AMSEA (the Alaska Marine Safety Education Association) is a group of pretty righteous experts on the wilderness, and they’ve come up with seven positive survival actions to keep a person alive in the outdoors. It turns out these steps are really adaptable for us to more deeply understand and thrive at being folllowers of Jesus. Truly. So, in an upcoming 3-part series especially designed for young adults, we’re going to wrestle with step #1: Recognition.

Before you think to yourself that this isn’t going to be your style, or that the theme doesn’t sound real appealing: I promise it will be engaging regardless of your gender or how outdoorsy you are or how you feel about Bear Grylls. And, really, the group will be appropriate for anyone (maybe we’ll say ages 18+), just with a focus on young adults.

The series will meet on Wednesdays — October 3, 10, and 17 — from 6:00-7:00pm in Player Hall. Read more below for some sense of where we’re headed…

What is there to recognize?

“Survival” turns out to be a multi-layered idea. For me and my fellow pretty-comfortable Americans, it’s mostly just a TV genre, right? We have end-of-the-world stuff, reality/competitive survival shows, how-to’s, and more. They can be hilarious, ridiculous (see the video from Doomsday Preppers), stressful/exciting, inspiring, disgusting, and more. Maybe they’re not your thing at all. Maybe you get sick of your spouse watching them ALL the time. For the fans, we watch to be entertained, to live vicariously, and maybe to learn a skill or two.

But clearly survival involves more than just escaping a staged or fantasy “catastrophic” scenario.

We know that it’s actually the priority-of-the-day for peoples all over the earth, right this minute. In places of scarcity (natural and man-made), staying alive depends on a mix of incessant work, communal sharing, and deeply-embedded cultural practices that utilize all resources. In places of conflict, the task might include trying to avoid harm, to flee, or to defend one’s own (or to ask for defense/refuge from others). The choice might be to endure, or to seek healing, or to offer healing. Or, as some choose, it might include going on the offensive.

In both of those places, survival goes way past satisfying the basic necessities of physical life. How much more is at stake when we consider a person’s mental, emotional, and spiritual well-being? Not to mention the long-term effects of trauma, stress/anxiety, and suffering? I think of the work of some close friends at Invisible Children and Falling Whistles who advocate for rescuing child-soldiers in Africa.

If you’re unfamiliar, the story is that thousands of these young kids are forcefully abducted. And many learn to stay alive by giving in to the abuse and becoming what their captors intended — brutal soldiers just like them. They adapt to avoid losing their lives, but is that really “surviving” the ordeal? Trauma, both what we’ve experienced and what we’ve inflicted, sticks with us and can be toxic. True healing, true wholeness — true survival — must run deep.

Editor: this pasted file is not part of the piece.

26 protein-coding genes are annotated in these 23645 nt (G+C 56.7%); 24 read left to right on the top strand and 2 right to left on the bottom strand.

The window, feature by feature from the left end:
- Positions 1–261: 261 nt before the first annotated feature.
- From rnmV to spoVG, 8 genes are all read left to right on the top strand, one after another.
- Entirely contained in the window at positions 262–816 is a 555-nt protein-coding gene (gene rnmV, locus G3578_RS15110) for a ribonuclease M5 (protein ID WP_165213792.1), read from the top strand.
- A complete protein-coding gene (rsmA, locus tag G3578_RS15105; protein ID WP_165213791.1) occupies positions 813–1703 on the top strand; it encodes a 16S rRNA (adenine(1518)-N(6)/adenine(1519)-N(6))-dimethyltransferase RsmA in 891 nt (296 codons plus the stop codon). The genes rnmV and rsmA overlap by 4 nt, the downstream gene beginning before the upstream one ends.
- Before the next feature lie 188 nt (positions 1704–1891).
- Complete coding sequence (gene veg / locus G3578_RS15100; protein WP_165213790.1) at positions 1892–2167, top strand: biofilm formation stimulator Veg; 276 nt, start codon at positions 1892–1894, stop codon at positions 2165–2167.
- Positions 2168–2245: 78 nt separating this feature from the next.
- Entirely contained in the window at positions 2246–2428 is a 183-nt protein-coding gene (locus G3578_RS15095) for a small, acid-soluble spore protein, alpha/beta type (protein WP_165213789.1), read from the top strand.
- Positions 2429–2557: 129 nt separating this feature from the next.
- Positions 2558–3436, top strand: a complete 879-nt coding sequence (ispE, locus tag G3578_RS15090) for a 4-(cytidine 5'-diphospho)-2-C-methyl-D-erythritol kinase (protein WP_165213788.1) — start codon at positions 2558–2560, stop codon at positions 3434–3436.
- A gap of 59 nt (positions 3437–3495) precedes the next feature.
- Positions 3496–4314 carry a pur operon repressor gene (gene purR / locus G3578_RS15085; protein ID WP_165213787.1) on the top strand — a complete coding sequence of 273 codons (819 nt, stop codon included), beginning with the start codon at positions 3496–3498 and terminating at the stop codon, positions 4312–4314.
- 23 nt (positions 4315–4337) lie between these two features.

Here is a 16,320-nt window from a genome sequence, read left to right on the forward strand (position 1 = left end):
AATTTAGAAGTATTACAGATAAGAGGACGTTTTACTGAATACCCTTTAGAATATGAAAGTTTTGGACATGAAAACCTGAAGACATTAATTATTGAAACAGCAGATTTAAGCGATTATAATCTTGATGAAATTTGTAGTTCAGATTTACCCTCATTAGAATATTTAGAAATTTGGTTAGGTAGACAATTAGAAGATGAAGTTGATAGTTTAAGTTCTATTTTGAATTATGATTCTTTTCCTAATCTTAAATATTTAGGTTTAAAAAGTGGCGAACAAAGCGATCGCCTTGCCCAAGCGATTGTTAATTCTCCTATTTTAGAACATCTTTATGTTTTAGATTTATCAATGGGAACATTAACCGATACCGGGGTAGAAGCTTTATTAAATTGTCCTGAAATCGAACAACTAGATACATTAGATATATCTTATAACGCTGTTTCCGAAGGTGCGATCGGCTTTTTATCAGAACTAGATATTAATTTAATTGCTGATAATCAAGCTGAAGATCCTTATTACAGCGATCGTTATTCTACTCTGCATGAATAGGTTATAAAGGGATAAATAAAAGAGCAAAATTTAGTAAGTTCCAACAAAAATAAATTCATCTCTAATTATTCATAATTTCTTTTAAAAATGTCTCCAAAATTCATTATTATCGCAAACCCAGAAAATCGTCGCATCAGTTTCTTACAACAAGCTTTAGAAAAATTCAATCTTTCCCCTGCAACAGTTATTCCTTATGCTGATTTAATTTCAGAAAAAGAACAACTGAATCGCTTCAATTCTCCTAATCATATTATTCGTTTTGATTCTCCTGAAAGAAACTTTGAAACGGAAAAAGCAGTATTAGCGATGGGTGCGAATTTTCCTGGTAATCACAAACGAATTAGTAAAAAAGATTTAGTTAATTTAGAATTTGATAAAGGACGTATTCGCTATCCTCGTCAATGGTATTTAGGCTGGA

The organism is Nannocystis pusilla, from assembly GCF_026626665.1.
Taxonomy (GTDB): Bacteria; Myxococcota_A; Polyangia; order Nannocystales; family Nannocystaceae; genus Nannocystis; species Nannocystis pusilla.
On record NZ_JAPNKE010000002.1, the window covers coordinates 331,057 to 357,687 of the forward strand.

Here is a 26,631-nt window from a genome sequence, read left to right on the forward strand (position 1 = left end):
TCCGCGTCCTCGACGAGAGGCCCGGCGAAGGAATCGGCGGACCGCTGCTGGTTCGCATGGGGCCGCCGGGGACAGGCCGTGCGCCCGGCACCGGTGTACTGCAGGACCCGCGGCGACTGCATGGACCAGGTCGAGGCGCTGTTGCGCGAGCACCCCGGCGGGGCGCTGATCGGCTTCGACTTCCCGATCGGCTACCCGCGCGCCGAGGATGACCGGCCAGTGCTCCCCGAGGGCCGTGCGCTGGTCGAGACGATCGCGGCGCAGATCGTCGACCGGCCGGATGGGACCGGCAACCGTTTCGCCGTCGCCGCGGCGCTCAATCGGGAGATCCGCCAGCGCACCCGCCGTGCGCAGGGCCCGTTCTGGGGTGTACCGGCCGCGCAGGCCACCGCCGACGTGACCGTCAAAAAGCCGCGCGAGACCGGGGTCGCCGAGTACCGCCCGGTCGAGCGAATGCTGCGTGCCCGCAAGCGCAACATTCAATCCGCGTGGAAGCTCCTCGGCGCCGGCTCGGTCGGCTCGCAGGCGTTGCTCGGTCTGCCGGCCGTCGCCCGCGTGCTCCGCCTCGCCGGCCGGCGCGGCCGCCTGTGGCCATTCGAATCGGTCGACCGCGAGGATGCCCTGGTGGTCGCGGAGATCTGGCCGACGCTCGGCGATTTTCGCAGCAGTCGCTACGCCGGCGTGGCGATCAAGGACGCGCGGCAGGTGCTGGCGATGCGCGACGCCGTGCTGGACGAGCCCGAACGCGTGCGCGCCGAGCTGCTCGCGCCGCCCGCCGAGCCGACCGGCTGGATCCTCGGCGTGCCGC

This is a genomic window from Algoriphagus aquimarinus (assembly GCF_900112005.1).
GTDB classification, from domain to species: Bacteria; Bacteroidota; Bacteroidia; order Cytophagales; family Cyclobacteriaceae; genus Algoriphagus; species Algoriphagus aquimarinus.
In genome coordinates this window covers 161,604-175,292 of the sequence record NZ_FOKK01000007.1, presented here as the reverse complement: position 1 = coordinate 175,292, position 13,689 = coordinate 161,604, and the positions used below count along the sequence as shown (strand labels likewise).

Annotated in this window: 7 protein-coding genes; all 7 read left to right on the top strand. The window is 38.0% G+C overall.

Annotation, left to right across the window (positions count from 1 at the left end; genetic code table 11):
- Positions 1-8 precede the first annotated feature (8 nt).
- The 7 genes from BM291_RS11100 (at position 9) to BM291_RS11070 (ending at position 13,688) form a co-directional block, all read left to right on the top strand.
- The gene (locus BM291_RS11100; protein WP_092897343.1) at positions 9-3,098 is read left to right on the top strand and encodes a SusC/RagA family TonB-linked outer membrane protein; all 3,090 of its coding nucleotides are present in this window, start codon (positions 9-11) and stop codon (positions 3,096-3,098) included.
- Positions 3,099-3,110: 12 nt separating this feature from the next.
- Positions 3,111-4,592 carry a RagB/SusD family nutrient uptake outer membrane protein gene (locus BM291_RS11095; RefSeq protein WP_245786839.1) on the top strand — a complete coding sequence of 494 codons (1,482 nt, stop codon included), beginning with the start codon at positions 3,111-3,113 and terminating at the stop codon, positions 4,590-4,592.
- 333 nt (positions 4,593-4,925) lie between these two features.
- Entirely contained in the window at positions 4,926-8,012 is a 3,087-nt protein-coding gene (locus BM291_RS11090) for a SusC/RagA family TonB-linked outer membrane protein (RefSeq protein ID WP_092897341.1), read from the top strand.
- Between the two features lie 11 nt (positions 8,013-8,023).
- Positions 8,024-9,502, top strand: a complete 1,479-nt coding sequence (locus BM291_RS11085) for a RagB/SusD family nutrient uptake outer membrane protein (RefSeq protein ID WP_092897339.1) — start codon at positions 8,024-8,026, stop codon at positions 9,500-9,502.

It must mean something at the heart level. And when it comes to our hearts, life’s not just about what we’ve done or what others have done to us. It’s about how we spend our days, how we invest our time, what we’re dedicated to. Because I think inaction, monotony, and aimlessness can be just as lethal to our hearts. We can be well-fed, gainfully employed, and physically safe, but be desperately far from actually living. Our hearts, as created by God, hunger for deep meaning/calling, growth, creativity, relationship, and investing our all into something worth fighting for. And if our brothers and sisters are struggling in their own ways to survive, then the world needs us answering God’s call into action. Can you agree?

If so, may we can be more ready to see our lives, and the lives of those we love, as authentic survival scenarios.

Come Join Us.
Please try to make it to one or all three nights. We’ll meet from 6:00-7:00pm in Player Hall for the following themes:

  1. October 3Facing It — Often the first reaction of survivors in a wilderness might be to pretend that everything is normal or okay. It’s time to look at reality so that denial doesn’t cripple a strong survival effort.
  2. October 10Focusing — Even after coming to grips with their circumstances, survivors usually find that other stimuli (side-tracks and “rabbit-holes”) can cloud judgment and delay progress. It’s time to regain a firm path and avoid distraction.
  3. October 17Not Freaking Out — At this point, survivors might feel the weight of their situation suffocating them. Things are uncertain and open-ended. It’s time to overcome doubt and turn panic into resolve.

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